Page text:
Archbishop of Washington, Cardinal Donald Wuerl, celebrated the Archdiocese’s annual White Mass on Sunday Nov.8, honoring individuals with disabilities and mental health challenges at the Cathedral of St. Matthew the Apostle, Where he urged the congregation to embrace, serve and welcome the diversity of the Church.
Father William Byrne, Parish Priest of Our Lady of Mercy in Potomac delivered the homily. The sermons urged all in attendance to embrace one another, be in service to one another, show hospitality to one another and welcome one another. He especially encouraged those involved in special needs ministry to both accept and receive love. “For those involved in this special ministry, every day we meet women and men who are like the Gospel’s widow. In the mystical hug that is discipleship, mom’s and dad’s, brothers and sister, friends and neighbors, caregivers all, are the modern day vision of this Gospel. They sacrifice but they also receive.”
In this giving and receiving, the mystical body is able to see the love of Christ. Real love is Jesus’ love and Jesus’ love goes out of its way for the other, Fr. Byrne reminded the congregation. “The mandate to show forth the love of Christ is why I know that Cardinal Wuerl founded the White Mass,” said Fr. Byrne. “The White Mass is not just a nice thing to do. It is something we have to do.”
“Last week, I just met a wonderful man named Jason,” Fr. Byrne said in his homily, explaining that he came across the man at the Tricia Sullivan Respite Care Program run by the Potomac Community Resources.
“During the Rhythmic Music Program, Jason reached over and grabbed me around the neck, pulled our heads together and gave me a long hug,” he continued.
“The hugs of Jason and me, the embrace of the apostles, the warm squeeze of the cousins Elizabeth and Mary while John leaps for joy in his mother’s womb – these hugs are a great image for what we are called to be as a Church.”
“We are the universal Church, whose job it is to welcome, embrace and accompany everyone in his and her encounter with Jesus,” Fr. Byrne stated, saying “we are called to be the hug of Christ to the world.”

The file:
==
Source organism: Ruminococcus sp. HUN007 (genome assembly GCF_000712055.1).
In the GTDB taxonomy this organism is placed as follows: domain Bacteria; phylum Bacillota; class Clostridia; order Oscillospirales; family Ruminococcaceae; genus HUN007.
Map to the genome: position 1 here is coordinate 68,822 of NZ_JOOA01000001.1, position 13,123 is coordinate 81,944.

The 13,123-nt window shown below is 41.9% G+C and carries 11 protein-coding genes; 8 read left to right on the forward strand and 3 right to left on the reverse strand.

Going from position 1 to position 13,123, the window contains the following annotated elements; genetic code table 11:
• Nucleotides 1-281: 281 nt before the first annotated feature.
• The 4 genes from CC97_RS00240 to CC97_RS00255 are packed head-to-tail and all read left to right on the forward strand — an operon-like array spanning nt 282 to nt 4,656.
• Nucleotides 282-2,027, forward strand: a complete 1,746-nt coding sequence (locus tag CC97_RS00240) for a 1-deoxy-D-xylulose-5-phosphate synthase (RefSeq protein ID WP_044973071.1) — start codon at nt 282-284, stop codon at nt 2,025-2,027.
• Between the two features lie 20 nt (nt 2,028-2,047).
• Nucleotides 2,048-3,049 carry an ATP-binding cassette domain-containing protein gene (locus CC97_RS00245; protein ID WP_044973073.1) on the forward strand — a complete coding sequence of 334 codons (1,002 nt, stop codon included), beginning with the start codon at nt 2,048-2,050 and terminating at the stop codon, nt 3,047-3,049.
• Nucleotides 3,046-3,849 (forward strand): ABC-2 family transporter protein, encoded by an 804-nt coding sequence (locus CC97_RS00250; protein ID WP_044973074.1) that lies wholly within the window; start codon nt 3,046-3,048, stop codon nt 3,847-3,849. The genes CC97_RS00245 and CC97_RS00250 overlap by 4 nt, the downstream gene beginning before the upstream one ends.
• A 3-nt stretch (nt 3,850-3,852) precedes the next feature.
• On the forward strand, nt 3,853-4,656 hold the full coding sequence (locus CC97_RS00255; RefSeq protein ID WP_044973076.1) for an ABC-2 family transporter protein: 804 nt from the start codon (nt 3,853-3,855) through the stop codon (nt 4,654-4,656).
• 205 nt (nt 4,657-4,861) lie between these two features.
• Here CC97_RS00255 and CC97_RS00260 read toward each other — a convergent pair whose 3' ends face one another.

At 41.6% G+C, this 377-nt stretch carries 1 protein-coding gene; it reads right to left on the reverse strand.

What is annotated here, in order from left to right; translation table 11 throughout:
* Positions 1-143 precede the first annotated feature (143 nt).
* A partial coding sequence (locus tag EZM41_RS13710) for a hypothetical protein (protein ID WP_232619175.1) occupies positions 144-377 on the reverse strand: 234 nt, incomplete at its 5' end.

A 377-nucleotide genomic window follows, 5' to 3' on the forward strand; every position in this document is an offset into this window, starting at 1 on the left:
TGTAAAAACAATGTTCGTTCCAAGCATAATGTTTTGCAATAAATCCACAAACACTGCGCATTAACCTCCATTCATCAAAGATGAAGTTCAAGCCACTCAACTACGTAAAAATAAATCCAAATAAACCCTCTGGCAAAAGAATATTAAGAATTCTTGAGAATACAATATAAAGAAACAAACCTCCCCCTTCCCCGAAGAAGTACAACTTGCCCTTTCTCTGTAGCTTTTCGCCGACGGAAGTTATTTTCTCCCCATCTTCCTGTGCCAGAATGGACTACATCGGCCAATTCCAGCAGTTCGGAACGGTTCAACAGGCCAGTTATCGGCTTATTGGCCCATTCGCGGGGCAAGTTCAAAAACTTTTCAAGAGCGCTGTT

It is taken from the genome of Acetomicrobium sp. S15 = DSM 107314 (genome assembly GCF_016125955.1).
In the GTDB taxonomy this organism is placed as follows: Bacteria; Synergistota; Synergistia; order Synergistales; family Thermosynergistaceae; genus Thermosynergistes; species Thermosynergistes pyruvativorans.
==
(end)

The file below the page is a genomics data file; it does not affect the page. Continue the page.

“The White Mass celebrates not just all are welcome to the altar, but most important, all are needed at the altar of God!” the priest stressed.
“The White Mass boldly proclaims that all are needed at the altar of God and commends and commissions us to be the agents of that message,” Fr. Byrne continued.
Fr. Byrne laid emphasis on Sunday’s Gospel of Mark 12:38-44, talking about the “The widow who had given ‘all she had to live on “…he praises the poor widow’s offering, and makes it clear that the standard measurement for assessing gifts is not how much we give to the work of God or how much we put in the offering plate, but how much we have left for ourselves.”
Her witness of giving everything she had, he stated, should be every Christian’s aspiration.
“The lady is not just giving up her second latte and dropping the change in the basket. She is literally hungry, hungry to serve God. She is hungry to help others.”
“Remember that in the end, what the woman in the Gospel was given was truly more than she herself gave. But, her giving also hurt,” he said, emphasizing that true love is sacrificial
Every year for the past six years, the White Mass in the Archdiocese of Washington has been held to honor individuals with special needs and their caregivers. Those in attendance are usually invited to wear white as a symbolic renewal of their baptismal vows.
Catholics are called upon to embrace the disables as equals, mingle with them, to see the person and their gifts, interests and unique personality, neglect their disabilities and focus on their abilities as well as recognize that each person is an important member of the Body of Christ. In 1995, the Catholic Bishops issued the Sacramental Guidelines for Persons with Disabilities which states: “By reason of their baptism, all Catholics are equal in dignity in the sight of God and have the same divine calling.”
The Archdiocese of Washington’s Department of Special Needs Ministries hosts this annual liturgy. The archdiocese has a proud legacy of serving Catholics and community members with special needs.